About six weeks ago I did something that I haven’t done for quite some time; I went into BHS. I just happened to be walking past and something summery in the window caught my eye, alongside the word ‘Sale’ and with some time to kill I went in.
It was quite a fruitful affair, I ended up picking up a couple of things but as I wandered round the thought did cross my mind, how on earth is BHS still competing on the high street? On this particular occasion it was the Lancaster store I went into and for those that live in the area you’ll know that Primark will soon be opening just round the corner.
What is BHS these days?
We all know what BHS is about. Some school uniform, dad’s birthday jumper, grandad’s slippers, maybe some towels and a lampshade. It’s always been that way. The problem is, it was always destined to be. It now felt like it had lost its way.
No matter how I looked at BHS it always felt like it was stuck somewhere in the early 90s. The buildings, the stock, the whole brand really. Very staid and out of fashion. Over the last 10 years the likes of Matalan, Primark, New Look, Asda and Tesco have all chiselled away at those lines core items that had kept BHS going, and that’s before we even considered online competition.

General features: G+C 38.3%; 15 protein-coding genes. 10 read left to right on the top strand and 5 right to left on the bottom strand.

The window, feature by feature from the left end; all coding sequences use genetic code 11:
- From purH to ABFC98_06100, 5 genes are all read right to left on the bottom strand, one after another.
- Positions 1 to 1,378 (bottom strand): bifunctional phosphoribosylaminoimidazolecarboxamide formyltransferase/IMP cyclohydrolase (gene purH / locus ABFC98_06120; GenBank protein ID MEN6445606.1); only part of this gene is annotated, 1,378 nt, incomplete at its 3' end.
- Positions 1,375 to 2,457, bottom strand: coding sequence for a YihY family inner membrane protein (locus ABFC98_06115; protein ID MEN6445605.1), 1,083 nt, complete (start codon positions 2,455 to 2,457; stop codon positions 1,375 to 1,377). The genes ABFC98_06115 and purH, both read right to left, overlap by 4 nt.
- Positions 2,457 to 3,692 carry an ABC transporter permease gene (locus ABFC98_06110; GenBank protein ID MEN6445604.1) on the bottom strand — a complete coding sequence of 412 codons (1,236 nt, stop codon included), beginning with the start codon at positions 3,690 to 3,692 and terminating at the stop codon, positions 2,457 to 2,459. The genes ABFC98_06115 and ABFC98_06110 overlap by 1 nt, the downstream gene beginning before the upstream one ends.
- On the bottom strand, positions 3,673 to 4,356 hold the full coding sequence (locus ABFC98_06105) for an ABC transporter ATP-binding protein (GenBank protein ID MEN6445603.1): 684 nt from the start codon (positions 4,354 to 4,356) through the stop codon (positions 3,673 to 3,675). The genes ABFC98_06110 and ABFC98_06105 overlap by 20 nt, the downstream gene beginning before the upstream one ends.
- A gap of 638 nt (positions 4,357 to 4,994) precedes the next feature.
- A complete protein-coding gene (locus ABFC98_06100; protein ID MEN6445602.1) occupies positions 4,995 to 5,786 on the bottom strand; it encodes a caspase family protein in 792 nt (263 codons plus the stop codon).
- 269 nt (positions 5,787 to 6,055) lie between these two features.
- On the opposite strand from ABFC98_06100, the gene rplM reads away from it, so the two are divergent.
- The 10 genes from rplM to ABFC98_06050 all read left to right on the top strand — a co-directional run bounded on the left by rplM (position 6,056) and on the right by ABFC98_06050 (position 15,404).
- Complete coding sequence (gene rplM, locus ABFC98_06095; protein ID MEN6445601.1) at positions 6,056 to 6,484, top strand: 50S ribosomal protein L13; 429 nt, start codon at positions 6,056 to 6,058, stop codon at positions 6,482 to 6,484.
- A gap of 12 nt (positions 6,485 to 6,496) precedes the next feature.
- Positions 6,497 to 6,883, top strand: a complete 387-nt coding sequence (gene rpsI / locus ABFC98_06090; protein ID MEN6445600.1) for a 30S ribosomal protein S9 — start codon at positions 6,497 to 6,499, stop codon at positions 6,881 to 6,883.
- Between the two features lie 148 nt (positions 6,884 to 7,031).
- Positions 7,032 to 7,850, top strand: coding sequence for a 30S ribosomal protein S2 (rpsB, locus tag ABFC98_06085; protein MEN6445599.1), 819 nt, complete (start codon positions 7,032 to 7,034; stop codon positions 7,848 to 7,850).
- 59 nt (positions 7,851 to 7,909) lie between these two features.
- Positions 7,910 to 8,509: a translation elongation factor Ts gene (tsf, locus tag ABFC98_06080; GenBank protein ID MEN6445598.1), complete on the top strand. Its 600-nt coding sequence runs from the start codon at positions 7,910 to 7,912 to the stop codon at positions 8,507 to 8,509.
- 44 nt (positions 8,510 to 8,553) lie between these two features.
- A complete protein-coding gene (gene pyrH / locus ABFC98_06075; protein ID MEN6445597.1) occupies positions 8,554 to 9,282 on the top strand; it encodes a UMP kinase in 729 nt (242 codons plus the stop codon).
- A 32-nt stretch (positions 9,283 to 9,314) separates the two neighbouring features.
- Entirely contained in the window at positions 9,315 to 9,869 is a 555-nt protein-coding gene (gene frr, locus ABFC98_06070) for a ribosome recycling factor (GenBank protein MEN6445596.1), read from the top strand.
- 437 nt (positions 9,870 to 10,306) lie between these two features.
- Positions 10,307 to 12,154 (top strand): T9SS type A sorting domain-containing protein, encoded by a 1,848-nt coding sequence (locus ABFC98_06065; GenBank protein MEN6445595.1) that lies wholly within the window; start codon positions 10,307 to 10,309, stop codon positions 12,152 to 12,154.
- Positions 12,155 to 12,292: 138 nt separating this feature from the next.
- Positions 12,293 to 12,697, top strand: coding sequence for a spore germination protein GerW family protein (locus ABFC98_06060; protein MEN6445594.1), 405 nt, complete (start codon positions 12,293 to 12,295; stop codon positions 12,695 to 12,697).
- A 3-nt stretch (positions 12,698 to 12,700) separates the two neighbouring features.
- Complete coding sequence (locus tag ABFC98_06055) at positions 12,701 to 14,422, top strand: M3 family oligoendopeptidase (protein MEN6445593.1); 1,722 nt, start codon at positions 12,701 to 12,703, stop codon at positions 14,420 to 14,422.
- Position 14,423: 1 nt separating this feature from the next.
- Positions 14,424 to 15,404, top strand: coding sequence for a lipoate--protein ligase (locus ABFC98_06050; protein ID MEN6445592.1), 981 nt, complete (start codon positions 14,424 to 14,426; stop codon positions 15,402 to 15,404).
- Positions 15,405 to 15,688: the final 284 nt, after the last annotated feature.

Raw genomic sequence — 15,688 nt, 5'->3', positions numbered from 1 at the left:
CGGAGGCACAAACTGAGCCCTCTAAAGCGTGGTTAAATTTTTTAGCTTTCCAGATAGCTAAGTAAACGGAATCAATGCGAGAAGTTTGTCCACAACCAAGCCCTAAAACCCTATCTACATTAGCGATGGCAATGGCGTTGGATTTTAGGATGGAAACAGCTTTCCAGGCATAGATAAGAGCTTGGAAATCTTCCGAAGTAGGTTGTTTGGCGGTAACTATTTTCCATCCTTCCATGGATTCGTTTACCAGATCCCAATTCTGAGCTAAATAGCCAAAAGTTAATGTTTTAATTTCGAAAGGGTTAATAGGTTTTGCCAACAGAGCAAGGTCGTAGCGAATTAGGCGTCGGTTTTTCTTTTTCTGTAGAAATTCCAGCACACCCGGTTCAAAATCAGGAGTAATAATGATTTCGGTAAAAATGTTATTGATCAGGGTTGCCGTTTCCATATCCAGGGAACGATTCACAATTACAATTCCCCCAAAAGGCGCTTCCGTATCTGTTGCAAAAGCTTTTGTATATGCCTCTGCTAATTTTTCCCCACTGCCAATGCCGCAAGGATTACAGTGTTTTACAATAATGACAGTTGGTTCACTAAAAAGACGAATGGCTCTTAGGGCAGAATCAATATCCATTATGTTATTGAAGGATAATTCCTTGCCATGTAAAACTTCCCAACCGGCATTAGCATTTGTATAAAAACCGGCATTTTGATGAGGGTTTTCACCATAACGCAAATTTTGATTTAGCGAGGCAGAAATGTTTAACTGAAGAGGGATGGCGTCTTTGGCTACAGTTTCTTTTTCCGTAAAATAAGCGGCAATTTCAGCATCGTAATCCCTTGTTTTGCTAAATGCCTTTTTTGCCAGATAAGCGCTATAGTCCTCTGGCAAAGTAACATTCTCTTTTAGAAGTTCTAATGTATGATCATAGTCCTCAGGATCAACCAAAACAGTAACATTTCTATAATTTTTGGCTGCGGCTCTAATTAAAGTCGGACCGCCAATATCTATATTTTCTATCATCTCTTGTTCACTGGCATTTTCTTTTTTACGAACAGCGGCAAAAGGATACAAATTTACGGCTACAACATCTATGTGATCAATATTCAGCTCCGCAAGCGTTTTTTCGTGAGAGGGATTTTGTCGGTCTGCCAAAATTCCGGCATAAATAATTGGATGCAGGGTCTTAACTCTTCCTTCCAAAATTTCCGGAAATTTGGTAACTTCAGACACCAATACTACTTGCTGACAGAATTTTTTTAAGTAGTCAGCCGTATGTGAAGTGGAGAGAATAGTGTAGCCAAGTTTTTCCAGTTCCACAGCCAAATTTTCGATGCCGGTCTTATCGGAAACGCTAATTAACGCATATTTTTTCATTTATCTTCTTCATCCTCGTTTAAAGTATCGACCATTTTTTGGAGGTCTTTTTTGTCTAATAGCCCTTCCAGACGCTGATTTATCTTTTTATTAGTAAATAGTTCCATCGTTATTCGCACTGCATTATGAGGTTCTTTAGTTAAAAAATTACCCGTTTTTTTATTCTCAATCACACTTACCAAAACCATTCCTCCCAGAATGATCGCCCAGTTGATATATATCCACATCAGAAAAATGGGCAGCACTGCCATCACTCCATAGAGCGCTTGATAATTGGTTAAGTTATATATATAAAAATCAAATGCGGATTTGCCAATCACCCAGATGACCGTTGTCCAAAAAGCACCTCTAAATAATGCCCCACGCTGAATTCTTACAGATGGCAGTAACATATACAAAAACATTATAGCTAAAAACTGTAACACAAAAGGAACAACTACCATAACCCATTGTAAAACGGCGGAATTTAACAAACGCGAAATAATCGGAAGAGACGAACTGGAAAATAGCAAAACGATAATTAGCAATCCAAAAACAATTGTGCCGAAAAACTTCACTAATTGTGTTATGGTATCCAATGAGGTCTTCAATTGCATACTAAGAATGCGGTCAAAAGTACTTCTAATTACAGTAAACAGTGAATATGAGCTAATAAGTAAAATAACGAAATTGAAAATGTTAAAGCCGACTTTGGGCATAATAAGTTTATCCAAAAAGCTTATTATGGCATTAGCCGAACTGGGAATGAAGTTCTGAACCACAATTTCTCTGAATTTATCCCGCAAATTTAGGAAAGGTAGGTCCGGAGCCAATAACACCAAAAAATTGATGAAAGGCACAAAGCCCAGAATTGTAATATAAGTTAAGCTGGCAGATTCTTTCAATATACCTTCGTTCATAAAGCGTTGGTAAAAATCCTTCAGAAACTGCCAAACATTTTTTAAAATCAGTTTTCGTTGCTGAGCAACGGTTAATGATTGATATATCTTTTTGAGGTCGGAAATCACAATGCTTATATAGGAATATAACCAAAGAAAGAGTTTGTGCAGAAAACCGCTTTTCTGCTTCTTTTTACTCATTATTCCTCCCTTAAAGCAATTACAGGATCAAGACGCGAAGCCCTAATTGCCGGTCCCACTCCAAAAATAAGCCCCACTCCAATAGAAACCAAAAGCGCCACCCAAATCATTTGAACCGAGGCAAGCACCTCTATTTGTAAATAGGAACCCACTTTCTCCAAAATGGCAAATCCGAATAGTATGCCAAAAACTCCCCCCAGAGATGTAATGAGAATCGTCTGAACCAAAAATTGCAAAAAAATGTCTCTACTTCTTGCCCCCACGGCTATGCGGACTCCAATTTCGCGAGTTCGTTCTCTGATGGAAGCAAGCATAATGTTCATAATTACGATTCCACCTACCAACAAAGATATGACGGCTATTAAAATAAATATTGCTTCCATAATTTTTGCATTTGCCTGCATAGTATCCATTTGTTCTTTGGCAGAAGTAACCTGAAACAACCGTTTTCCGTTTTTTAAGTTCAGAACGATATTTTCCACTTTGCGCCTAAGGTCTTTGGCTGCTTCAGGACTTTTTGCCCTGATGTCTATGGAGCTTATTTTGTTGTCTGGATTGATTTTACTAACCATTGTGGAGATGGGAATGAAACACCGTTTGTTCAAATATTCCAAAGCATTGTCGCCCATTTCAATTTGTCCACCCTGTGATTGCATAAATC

A Quick Insight into the Mindset
At the till I started talking to the young lady working there. “Quiet day today?” I enquired.
“Ye, just the time of year, getting ready for summer.”
As I looked around the store I didn’t fail to notice the lack of footfall, which, for a very large city centre location seemed almost fatal in itself.
“What does everyone think about the new Primark opening?” I asked.
“We are not too concerned to be honest. The management think it will be good because it will bring extra footfall into town and whilst people like the cheap stuff a lot still want quality that we offer.” Perhaps it was wishful thinking but in hindsight perhaps that sentence summed up a culture and reason why BHS is now in administration.
Nostalgia Sets In
As I left I took one last look around the till. The drive time CD collections and the sight of mars bars at the till point made me think BHS has lost its way, and the impulse purchases on offer are the straws of desperation being clutched at to drive every last penny out of the customer.
As the high street moved towards a volume play, whilst the supermarkets and Matalan in particular really honed its offering it looks like the last remaining stalwart of the high street BHS has lost its way, and completely misread its customers. Like C & A and Woolworths before it the name will surely be consigned to the annals of time.
To all of those affected I sincerely hope that you are able to quickly get your careers back on track.